Format

Send to:

Choose Destination
See comment in PubMed Commons below
Am J Trop Med Hyg. 2012 Oct;87(4):727-36. doi: 10.4269/ajtmh.2012.12-0123. Epub 2012 Aug 27.

Effects of plant-community composition on the vectorial capacity and fitness of the malaria mosquito Anopheles gambiae.

Author information

  • 1Department of Entomology, University of Kentucky, Lexington, KY 40546-0091, USA. chrism.stone@gmail.com

Erratum in

  • Am J Trop Med Hyg. 2013 Feb;88(2):405.

Abstract

Dynamics of Anopheles gambiae abundance and malaria transmission potential rely strongly on environmental conditions. Female and male An. gambiae use sugar and are affected by its absence, but how the presence or absence of nectariferous plants affects An. gambiae abundance and vectorial capacity has not been studied. We report on four replicates of a cohort study performed in mesocosms with sugar-poor and sugar-rich plants, in which we measured mosquito survival, biting rates, and fecundity. Survivorship was greater with access to sugar-rich plant species, and mortality patterns were age-dependent. Sugar-poor populations experienced Weibull mortality patterns, and of four populations in the sugar-rich environment, two female and three male subpopulations were better fitted by Gompertz functions. A tendency toward higher biting rates in sugar-poor mesocosms, particularly for young females, was found. Therefore, vectorial capacity was pulled in opposing directions by nectar availability, resulting in highly variable vectorial capacity values.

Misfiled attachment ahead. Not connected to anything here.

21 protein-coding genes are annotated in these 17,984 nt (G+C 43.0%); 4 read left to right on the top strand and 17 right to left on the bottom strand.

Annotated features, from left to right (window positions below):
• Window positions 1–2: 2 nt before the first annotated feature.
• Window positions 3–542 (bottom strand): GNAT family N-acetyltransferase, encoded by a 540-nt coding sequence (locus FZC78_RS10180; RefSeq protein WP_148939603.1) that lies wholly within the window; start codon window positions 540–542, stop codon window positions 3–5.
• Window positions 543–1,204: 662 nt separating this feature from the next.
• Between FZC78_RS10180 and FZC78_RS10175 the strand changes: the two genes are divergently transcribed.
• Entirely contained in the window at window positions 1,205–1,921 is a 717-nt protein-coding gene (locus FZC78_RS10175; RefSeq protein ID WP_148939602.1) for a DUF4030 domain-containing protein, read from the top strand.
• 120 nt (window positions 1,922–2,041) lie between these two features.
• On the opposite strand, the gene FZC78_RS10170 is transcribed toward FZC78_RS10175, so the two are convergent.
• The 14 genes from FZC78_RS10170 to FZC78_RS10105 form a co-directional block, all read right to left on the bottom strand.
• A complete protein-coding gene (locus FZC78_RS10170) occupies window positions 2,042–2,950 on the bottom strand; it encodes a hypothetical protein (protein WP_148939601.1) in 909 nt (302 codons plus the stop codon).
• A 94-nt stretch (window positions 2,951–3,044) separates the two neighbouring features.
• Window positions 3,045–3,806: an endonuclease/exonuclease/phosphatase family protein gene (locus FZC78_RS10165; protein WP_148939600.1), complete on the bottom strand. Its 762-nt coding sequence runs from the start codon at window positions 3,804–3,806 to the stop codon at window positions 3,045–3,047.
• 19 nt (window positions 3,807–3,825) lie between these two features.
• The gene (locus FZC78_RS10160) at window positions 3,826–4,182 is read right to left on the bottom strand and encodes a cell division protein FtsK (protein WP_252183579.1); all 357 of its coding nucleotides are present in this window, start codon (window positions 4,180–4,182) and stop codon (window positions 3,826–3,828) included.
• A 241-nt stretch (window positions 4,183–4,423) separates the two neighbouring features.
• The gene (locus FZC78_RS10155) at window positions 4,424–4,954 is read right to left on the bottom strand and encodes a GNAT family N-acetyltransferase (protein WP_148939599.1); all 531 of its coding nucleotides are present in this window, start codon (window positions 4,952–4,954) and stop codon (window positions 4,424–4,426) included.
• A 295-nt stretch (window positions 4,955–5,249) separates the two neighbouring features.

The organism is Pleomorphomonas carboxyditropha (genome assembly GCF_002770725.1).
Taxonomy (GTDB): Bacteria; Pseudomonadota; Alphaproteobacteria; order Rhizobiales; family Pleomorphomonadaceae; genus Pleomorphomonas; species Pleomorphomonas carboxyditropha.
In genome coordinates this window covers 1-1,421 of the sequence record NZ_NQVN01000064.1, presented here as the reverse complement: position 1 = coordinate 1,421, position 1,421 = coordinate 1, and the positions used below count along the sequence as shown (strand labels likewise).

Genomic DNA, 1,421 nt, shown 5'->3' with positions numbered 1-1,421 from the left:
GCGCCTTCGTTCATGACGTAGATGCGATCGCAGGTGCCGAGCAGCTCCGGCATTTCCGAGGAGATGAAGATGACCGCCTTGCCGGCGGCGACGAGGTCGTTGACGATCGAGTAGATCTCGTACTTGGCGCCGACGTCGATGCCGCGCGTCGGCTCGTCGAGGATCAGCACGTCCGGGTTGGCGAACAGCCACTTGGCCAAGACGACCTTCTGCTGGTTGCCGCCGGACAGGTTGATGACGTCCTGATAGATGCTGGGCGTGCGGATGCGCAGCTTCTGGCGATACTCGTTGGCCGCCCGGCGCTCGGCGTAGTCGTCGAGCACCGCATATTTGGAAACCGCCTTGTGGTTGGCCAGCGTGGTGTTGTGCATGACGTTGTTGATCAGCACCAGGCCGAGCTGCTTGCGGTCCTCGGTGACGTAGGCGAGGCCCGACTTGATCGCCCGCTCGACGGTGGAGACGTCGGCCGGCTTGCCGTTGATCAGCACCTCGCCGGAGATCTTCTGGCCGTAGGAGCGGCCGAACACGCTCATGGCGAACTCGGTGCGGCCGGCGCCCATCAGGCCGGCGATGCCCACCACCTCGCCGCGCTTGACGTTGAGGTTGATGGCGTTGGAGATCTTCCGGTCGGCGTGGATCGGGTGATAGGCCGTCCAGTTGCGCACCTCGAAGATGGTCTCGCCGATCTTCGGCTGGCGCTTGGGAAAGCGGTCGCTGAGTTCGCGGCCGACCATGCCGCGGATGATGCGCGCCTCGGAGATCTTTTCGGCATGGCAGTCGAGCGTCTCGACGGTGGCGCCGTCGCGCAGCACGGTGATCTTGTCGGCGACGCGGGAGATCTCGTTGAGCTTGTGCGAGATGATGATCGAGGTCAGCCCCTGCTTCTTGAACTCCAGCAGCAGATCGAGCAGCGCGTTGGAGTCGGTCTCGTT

PMID:
22927493
[PubMed - indexed for MEDLINE]
PMCID:
PMC3516327
Free PMC Article
PubMed Commons home

PubMed Commons

0 comments
How to join PubMed Commons

    Supplemental Content

    Full text links

    Icon for HighWire Icon for PubMed Central
    Loading ...
    Write to the Help Desk